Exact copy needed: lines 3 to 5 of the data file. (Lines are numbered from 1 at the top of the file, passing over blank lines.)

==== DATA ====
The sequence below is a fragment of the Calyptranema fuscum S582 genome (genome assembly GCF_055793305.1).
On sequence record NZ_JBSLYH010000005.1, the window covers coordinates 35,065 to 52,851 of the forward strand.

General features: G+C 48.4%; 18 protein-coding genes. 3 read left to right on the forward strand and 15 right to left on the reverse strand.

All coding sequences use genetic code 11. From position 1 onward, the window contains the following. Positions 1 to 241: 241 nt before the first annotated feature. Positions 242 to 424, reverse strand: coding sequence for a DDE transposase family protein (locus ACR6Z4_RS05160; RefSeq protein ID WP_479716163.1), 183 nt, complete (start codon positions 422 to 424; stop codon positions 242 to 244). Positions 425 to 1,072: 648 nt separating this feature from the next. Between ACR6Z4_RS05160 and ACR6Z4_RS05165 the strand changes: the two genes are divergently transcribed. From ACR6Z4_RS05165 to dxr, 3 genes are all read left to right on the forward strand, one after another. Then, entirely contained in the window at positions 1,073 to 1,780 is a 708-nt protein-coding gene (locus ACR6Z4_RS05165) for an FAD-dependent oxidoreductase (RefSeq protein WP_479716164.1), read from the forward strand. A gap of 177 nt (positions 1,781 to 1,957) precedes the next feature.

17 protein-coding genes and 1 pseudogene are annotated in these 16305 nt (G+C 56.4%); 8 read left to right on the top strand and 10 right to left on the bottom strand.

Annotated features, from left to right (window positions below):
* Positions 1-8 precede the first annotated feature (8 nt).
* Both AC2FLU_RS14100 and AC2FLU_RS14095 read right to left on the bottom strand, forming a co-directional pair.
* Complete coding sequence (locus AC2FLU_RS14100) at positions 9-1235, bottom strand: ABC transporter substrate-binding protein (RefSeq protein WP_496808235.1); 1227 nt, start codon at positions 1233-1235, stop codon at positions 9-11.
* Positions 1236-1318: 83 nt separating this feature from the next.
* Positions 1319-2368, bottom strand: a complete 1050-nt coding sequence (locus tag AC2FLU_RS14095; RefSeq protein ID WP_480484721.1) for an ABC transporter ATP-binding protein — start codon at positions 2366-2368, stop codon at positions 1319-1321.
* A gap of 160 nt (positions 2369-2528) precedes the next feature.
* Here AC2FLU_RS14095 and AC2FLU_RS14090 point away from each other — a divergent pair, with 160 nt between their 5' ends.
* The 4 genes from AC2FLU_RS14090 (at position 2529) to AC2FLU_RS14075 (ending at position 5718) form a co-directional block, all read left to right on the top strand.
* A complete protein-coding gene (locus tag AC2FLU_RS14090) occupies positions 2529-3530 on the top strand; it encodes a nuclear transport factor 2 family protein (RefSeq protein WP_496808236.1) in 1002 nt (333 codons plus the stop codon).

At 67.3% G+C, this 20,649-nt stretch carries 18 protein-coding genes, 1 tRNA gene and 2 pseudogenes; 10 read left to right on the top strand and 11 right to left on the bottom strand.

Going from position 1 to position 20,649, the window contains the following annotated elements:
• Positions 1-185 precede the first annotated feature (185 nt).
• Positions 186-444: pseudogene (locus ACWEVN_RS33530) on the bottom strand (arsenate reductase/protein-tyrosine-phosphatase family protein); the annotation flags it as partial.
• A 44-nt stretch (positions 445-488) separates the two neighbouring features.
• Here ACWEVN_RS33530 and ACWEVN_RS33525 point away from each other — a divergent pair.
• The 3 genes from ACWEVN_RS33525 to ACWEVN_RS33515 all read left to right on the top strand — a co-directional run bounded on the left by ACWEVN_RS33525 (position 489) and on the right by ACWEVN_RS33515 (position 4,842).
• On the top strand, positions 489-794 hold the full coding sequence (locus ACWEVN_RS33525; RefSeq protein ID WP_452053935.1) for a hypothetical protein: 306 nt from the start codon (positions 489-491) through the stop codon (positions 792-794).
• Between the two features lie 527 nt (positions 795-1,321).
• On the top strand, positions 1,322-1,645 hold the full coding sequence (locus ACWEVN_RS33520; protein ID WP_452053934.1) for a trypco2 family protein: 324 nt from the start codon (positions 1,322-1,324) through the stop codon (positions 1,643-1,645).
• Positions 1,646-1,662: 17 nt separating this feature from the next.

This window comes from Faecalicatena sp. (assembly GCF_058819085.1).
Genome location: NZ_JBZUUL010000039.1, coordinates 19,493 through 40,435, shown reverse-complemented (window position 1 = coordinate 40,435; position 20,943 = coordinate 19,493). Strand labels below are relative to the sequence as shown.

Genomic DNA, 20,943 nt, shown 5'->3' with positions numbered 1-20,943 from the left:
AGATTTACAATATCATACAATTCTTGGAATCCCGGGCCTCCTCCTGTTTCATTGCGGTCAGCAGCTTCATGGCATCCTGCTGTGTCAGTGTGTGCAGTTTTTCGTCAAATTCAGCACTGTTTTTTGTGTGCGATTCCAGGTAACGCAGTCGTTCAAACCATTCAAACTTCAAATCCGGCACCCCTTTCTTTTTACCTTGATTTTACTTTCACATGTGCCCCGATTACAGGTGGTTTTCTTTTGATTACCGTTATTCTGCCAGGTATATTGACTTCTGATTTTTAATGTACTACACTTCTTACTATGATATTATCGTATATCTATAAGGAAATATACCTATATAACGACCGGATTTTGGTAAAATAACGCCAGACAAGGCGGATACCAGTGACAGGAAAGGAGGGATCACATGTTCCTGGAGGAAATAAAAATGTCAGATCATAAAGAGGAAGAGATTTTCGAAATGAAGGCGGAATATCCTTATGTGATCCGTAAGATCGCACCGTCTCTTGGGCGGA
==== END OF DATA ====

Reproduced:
General features: G+C 48.4%; 18 protein-coding genes. 3 read left to right on the forward strand and 15 right to left on the reverse strand.

All coding sequences use genetic code 11. From position 1 onward, the window contains the following. Positions 1 to 241: 241 nt before the first annotated feature. Positions 242 to 424, reverse strand: coding sequence for a DDE transposase family protein (locus ACR6Z4_RS05160; RefSeq protein ID WP_479716163.1), 183 nt, complete (start codon positions 422 to 424; stop codon positions 242 to 244). Positions 425 to 1,072: 648 nt separating this feature from the next. Between ACR6Z4_RS05160 and ACR6Z4_RS05165 the strand changes: the two genes are divergently transcribed. From ACR6Z4_RS05165 to dxr, 3 genes are all read left to right on the forward strand, one after another. Then, entirely contained in the window at positions 1,073 to 1,780 is a 708-nt protein-coding gene (locus ACR6Z4_RS05165) for an FAD-dependent oxidoreductase (RefSeq protein WP_479716164.1), read from the forward strand. A gap of 177 nt (positions 1,781 to 1,957) precedes the next feature.

17 protein-coding genes and 1 pseudogene are annotated in these 16305 nt (G+C 56.4%); 8 read left to right on the top strand and 10 right to left on the bottom strand.